Whole transcriptome sequencing comprises the measurement of the complete complement of transcripts in a sample, at a given time. Through interrogation of the whole transcriptome, researchers are able to determine global expression levels of each transcript (both coding and non-coding) and identify exons, introns and their junctions. Analysis of genome-wide differential RNA expression provides researchers with greater insights into biological pathways and molecular mechanisms that regulate cell fate, development, and disease progression.
Total RNA library preparation requires the least amount of input material and enables the most comprehensive view of the transcriptome. However, to increase sequencing economy and improve coverage of low-abundance transcripts of interest, undesired content may either be removed prior to library construction or desired content may be selected from total cDNA libraries after library construction. Since the quality of RNA extracted from biological specimens can be highly variable, and quantities limiting, these techniques must be robust, reliable and streamlined to ensure the highest conversion of input into sequenceable material.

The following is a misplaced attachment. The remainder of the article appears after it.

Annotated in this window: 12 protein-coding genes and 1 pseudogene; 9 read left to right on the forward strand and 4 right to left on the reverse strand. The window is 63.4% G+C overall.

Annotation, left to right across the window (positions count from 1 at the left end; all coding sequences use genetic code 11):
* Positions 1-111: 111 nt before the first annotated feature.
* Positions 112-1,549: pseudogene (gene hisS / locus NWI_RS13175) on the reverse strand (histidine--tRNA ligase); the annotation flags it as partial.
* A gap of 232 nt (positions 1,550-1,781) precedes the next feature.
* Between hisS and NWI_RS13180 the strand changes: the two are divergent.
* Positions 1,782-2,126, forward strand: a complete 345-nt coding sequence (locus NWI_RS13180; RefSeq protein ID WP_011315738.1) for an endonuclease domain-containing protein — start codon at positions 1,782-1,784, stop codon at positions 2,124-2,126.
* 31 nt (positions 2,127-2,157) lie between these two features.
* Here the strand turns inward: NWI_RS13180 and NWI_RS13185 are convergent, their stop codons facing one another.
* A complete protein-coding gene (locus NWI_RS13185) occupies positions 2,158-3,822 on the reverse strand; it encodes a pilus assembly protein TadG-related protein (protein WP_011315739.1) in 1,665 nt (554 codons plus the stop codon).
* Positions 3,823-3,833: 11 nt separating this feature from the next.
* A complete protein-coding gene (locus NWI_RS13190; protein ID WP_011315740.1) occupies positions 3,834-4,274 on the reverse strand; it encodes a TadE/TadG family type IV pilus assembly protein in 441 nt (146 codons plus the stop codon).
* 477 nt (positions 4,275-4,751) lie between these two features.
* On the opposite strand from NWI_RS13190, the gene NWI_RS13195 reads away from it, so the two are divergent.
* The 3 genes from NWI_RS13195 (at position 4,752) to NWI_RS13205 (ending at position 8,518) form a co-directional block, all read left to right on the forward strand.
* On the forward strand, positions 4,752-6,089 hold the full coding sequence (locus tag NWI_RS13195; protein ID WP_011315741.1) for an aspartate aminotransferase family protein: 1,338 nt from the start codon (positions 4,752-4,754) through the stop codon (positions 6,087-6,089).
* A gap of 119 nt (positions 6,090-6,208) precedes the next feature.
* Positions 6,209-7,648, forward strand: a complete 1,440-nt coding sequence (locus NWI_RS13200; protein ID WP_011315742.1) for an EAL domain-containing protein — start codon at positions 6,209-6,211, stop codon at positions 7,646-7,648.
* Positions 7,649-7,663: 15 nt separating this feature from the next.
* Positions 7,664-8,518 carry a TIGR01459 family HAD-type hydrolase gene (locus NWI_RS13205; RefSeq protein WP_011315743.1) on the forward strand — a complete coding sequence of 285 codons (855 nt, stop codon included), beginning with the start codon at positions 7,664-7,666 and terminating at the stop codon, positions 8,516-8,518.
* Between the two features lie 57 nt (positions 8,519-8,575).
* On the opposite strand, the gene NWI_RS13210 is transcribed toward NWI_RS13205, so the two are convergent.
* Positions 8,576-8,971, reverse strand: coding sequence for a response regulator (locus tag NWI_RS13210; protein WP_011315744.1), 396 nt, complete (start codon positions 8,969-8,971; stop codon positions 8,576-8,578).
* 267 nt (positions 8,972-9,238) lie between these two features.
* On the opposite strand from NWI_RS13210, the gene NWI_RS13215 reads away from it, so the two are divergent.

KAPA RNA HyperPrep Kits with RiboErase (HMR) or RiboErase (HMR) Globin provide for the selective depletion of transcripts (e.g., rRNA, globin mRNA and/or other highly abundant mRNA species), followed by cDNA synthesis and library construction. The enzymatic-depletion chemistry is robust, compatible with both high-quality and degraded inputs (such as FFPE) from all organisms.
Depletion workflows provide a complete view of the transcriptome, while minimizing the number of wasted sequencing reads from “uninteresting” transcripts.
Total RNA inputs, from variable quality samples, are converted into cDNA library molecules using KAPA RNA HyperPrep Kits. This is followed by hybridization capture of targets of interest, which requires only a fraction of the read depth of total RNA sequencing. Depending on the design of the capture panel, this approach allows for interrogation of coding content only (e.g., when using an exome panel), or both and non-coding regions. Since it does not rely on intact 3'-poly(A) tails, this method is compatible with RNA of any quality, and from all organisms.